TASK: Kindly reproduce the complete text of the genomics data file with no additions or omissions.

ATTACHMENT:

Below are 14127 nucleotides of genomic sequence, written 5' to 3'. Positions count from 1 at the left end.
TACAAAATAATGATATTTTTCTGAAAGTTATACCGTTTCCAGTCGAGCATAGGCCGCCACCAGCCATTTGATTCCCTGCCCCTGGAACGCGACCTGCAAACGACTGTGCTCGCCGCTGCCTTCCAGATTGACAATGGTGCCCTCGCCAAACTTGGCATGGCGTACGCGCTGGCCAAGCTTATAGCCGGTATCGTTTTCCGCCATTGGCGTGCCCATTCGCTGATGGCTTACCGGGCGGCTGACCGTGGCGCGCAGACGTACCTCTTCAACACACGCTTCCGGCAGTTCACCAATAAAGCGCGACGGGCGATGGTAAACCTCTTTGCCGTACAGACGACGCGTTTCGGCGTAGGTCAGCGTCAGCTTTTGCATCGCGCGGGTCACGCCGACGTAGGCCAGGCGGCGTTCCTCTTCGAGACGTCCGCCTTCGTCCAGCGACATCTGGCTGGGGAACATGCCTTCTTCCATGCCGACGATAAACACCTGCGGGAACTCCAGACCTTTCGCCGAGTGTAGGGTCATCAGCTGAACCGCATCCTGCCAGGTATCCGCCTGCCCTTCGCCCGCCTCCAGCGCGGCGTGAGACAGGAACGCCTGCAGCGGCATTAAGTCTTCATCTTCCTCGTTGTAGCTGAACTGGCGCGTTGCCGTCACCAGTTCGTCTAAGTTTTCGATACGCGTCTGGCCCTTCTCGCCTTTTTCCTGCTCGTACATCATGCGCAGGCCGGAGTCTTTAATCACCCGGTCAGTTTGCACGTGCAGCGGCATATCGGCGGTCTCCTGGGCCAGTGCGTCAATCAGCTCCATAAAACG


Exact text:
Below are 14127 nucleotides of genomic sequence, written 5' to 3'. Positions count from 1 at the left end.
TACAAAATAATGATATTTTTCTGAAAGTTATACCGTTTCCAGTCGAGCATAGGCCGCCACCAGCCATTTGATTCCCTGCCCCTGGAACGCGACCTGCAAACGACTGTGCTCGCCGCTGCCTTCCAGATTGACAATGGTGCCCTCGCCAAACTTGGCATGGCGTACGCGCTGGCCAAGCTTATAGCCGGTATCGTTTTCCGCCATTGGCGTGCCCATTCGCTGATGGCTTACCGGGCGGCTGACCGTGGCGCGCAGACGTACCTCTTCAACACACGCTTCCGGCAGTTCACCAATAAAGCGCGACGGGCGATGGTAAACCTCTTTGCCGTACAGACGACGCGTTTCGGCGTAGGTCAGCGTCAGCTTTTGCATCGCGCGGGTCACGCCGACGTAGGCCAGGCGGCGTTCCTCTTCGAGACGTCCGCCTTCGTCCAGCGACATCTGGCTGGGGAACATGCCTTCTTCCATGCCGACGATAAACACCTGCGGGAACTCCAGACCTTTCGCCGAGTGTAGGGTCATCAGCTGAACCGCATCCTGCCAGGTATCCGCCTGCCCTTCGCCCGCCTCCAGCGCGGCGTGAGACAGGAACGCCTGCAGCGGCATTAAGTCTTCATCTTCCTCGTTGTAGCTGAACTGGCGCGTTGCCGTCACCAGTTCGTCTAAGTTTTCGATACGCGTCTGGCCCTTCTCGCCTTTTTCCTGCTCGTACATCATGCGCAGGCCGGAGTCTTTAATCACCCGGTCAGTTTGCACGTGCAGCGGCATATCGGCGGTCTCCTGGGCCAGTGCGTCAATCAGCTCCATAAAACG